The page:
An increasing number of job seekers are managing their careers online. The popularity of the major job posting sites and hopefully your own corporate careers site has demonstrated that the Web is the way that job seekers and employers will be connecting for some time. But what about your current employees? The recruitment and retraining costs for replacing a worker range from 1.5 to 3 times the employee’s salary (source: Linkage, Inc.); the loss of a highly skilled technology worker can cost a company millions of dollars in lost research and productivity. But with a click of a mouse, these employees can be viewing branded information about your competitors, what they offer their employees, and what jobs they have available – from the comfort of their own office space – at your company! Old-school recruiters and employee communications teams: face the music! We’re in a virtual world where over 88% of the Global 500 use their corporate websites for recruiting (source: iLogos Research) and 45% of the currently employed population is actively or passively looking for other work (source: Wetfeet Recruitment Marketing Strategies). And convincing candidates that you have a great employment experience to offer shouldn’t end when you get them in the door. Changing your “Online Recruiting Strategy” to a cohesive “Online Recruiting and Retention Strategy” will not only help you compete for new talent but also for the talent you already have. Here are some thought-provoking questions about your current Online Retention or Employee Communications Strategy to help you identify how you’re doing. Are you:
- a) Making your employees wait in line with everyone else to submit their resume for your openings? or… b) Posting your jobs separately to a persuasive internal jobs website complete with more detailed job descriptions and priority resume submissions?
- a) Creating a culture of fear by giving your laid-off employees a paycheck and a shove as they’re leaving the building? or… b) Providing online resources to help laid off employees find new employment and then reconnect with your company once the economy gets better?
- a) Assuming that your employees are happy, healthy, and content? or… b) Performing online employee satisfaction surveys to identify gaps in the employment experience you are delivering?
- a) Cutting all ties with past employees who left during the dot-come economy or were laid off? or… b) Actively communicating with potential “boomerang” (hired back again) employees and welcoming them back with open arms?
- a) Letting your employees work in a vacuum with vague promises that they may one day be promoted if they work hard? or… b) Providing online access to detailed information on career paths and mentoring program enrollment?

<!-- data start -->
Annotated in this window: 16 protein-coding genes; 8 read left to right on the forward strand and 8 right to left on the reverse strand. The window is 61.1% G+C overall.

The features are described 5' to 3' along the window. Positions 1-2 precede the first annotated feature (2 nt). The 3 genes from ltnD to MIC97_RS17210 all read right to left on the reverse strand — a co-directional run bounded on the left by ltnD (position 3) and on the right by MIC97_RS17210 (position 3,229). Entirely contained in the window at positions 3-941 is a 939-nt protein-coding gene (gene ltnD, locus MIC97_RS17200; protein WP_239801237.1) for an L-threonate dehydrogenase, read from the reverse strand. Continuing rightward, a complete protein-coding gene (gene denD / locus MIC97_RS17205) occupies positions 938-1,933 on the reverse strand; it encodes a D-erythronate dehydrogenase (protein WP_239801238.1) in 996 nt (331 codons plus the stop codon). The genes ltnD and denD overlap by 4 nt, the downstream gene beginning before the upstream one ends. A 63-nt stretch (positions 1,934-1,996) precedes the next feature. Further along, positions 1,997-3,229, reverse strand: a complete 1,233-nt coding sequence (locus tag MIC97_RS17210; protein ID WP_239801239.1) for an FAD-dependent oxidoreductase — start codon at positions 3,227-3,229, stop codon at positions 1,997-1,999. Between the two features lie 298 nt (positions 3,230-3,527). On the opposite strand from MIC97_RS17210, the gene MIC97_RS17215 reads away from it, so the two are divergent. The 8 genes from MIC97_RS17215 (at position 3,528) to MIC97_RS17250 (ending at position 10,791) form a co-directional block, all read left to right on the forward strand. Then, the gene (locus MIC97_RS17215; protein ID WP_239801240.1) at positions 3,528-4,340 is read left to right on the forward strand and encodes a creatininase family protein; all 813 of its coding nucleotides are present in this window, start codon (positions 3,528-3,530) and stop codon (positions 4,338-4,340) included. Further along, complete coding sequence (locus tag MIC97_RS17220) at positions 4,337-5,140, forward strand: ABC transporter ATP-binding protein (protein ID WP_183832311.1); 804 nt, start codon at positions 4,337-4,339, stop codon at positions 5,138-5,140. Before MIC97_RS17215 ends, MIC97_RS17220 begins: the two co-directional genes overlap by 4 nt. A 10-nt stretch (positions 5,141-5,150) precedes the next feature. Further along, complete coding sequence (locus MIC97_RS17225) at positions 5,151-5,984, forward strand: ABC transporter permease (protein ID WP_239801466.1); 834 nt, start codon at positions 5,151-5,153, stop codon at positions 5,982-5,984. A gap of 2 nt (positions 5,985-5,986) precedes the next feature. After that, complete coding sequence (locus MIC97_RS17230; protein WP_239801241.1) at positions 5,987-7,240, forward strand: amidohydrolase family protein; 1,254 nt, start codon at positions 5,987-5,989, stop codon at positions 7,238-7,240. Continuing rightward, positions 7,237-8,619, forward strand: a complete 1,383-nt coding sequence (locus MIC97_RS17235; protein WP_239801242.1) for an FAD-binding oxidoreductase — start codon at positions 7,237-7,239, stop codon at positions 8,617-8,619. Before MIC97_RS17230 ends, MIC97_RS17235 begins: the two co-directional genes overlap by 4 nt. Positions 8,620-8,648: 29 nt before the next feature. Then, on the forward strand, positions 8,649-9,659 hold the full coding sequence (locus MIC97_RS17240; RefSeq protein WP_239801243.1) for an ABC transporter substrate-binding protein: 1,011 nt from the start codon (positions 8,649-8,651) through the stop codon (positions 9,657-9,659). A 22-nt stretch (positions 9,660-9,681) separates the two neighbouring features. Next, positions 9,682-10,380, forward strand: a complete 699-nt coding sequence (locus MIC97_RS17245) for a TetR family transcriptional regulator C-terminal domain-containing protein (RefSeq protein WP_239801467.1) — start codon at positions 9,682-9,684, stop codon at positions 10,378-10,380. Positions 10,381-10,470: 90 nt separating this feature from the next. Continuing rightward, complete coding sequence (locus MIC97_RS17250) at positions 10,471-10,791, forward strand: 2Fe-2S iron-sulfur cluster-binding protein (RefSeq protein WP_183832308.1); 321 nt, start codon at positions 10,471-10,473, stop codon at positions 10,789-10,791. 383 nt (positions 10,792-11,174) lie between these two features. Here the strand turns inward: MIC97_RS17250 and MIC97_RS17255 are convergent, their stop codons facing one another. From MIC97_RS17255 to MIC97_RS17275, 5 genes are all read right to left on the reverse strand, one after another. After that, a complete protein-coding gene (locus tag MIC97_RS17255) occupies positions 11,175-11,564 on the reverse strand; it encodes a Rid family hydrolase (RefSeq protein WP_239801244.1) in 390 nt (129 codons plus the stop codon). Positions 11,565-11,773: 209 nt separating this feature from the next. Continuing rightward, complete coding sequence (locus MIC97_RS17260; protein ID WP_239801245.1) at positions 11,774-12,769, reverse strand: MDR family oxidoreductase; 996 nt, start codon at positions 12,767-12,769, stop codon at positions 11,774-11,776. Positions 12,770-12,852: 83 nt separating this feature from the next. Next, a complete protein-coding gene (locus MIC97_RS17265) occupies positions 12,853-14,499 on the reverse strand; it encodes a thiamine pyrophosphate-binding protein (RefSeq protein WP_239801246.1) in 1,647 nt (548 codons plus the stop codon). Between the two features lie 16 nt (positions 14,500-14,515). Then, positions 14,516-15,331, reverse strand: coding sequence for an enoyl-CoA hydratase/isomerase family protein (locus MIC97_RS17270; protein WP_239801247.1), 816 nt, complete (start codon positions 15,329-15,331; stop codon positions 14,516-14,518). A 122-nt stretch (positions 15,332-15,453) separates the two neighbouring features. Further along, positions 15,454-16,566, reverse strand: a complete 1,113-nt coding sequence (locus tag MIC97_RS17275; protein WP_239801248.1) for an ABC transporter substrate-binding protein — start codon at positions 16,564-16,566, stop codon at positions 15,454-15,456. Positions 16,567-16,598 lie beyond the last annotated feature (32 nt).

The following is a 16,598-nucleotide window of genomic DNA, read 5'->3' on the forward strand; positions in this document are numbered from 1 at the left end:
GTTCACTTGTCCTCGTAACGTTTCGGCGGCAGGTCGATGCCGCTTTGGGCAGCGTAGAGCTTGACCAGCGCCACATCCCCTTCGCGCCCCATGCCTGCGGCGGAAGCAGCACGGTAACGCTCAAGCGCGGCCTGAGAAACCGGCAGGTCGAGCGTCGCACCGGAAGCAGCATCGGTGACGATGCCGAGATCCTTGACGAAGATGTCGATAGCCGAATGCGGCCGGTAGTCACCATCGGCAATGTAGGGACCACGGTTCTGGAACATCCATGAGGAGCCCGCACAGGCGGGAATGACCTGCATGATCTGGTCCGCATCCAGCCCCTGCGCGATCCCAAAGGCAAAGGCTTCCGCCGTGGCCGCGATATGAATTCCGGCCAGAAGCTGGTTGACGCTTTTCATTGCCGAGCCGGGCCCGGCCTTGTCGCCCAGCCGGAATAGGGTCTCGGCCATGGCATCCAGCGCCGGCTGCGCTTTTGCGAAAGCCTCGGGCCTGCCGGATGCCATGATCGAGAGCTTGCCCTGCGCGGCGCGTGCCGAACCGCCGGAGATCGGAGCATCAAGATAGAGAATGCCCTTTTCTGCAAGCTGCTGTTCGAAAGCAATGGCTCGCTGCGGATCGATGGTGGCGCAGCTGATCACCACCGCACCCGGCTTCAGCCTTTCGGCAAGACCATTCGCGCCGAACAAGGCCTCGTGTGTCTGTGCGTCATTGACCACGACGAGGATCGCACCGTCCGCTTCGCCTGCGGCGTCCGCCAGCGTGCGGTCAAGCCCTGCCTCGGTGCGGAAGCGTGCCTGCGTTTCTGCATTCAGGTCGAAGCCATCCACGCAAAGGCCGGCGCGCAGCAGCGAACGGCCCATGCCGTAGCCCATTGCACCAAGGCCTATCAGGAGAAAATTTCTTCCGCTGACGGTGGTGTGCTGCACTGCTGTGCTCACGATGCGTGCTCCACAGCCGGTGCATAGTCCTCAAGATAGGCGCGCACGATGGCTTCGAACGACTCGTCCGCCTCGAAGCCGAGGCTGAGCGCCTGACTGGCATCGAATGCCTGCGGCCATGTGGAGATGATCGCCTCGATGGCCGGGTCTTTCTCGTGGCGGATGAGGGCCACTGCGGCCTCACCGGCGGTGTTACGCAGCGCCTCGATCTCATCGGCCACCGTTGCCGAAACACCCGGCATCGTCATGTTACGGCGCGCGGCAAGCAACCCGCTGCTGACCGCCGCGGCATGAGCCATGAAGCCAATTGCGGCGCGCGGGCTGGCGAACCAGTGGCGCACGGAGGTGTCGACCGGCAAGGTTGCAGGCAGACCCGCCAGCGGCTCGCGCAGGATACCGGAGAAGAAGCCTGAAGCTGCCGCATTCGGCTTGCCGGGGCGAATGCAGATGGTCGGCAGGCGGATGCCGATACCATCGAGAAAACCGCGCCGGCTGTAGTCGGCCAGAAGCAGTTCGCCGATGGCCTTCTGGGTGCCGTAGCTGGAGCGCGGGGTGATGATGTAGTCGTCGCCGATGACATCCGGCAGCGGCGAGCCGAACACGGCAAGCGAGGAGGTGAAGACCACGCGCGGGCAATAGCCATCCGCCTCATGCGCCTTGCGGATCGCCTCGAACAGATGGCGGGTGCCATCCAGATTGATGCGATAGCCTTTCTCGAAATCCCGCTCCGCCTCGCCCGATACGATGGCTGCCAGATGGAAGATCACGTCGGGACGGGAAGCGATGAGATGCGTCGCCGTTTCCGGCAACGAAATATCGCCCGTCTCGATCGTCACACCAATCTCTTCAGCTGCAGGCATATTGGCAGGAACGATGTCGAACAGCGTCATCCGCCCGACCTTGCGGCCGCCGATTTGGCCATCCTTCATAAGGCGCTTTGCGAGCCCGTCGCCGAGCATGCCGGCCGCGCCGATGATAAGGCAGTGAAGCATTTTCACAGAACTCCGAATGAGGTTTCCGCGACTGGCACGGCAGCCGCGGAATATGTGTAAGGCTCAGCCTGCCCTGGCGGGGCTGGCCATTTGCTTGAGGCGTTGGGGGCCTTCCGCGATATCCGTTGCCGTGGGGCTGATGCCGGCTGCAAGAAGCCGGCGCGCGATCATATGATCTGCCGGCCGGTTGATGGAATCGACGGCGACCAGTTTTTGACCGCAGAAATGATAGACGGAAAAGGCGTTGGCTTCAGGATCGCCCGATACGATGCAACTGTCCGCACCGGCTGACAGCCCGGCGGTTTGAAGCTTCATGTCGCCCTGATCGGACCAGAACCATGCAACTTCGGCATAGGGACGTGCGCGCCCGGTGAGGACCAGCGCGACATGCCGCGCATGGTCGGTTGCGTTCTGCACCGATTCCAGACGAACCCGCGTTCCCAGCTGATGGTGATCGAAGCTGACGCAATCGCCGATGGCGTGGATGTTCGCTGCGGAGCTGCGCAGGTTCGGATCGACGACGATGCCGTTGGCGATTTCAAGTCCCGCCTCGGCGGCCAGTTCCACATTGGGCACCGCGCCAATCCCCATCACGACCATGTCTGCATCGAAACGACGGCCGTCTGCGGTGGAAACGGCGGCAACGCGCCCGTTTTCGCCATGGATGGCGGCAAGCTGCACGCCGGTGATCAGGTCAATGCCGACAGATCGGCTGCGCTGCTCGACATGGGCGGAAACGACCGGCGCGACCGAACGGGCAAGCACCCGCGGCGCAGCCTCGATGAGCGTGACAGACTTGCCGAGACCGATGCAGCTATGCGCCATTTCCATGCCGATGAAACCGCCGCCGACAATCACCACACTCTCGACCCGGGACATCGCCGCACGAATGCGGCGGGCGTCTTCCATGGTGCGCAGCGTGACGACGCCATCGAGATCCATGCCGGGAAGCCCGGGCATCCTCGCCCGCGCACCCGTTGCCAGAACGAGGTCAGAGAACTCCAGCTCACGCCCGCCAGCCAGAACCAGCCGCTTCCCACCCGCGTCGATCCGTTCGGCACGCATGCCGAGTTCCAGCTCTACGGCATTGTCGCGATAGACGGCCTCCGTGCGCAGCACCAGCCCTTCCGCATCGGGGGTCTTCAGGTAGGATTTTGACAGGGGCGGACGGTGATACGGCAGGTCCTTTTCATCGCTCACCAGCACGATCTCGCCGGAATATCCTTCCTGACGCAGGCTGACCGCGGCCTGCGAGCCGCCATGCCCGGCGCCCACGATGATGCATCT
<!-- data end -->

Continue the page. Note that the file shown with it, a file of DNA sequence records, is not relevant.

- a) Alienating your internal audience by spending your entire HR Marketing budget on marketing to external employees? or… b) Reinforcing elements of your external brand internally in order to build loyalty, encourage buy-in to the company’s values, share successes and help change the employee mindset from “just another job” to “a meaningful, long-term career?”
- a) Still forcing your employees through a mountain of red tape to help their friends find work at your company? or… b) Putting the details of your Employee Referral Program, an application form, information on prizes and past winners on an easy to find place on your company intranet?
- a) Allowing good work to go unrecognized and unappreciated? or… b) Providing an easy-to-use online Recognition Program that allows employees to easily recognize their co-workers online?
- a) Assuming that your employees automatically share your new set of company values since they went through employee orientation a long time ago and can find them on the intranet if they want to? or… b) Actively pushing information to them through periodic online newsletters?
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A great example of a company using the Internet for a combination of recruiting and retention purposes is Dell, which knew that their recent layoffs had the ability to affect company morale, employee loyalty and retention rates. To counter this, they’ve launched Direct 2 Dell Talent, a site that allows recruiters to view resumes of the talent that Dell was forced to lay off. They not only launched the site, but have also promoted it heavily to the recruiting community through tools like newsletter sponsorships. The messages they’re sending their employees are loud and clear – we’re forced to lay some of you off due to the economy, but we’re going to do all we can to help you find employment again and hope that you come back to us when things get better again. And current employees see that their company is not a cold-hearted, cost-cutting machine that doesn’t care about their employees, making them more likely to stay there once the economy recovers. The Web represents the fastest, easiest and least expensive way to facilitate wide-scale communications with job seekers and your current employees. Using it as a tool to keep your employees as well as recruit them will mean that more of your time can be spent on recruiting for growth instead of attrition.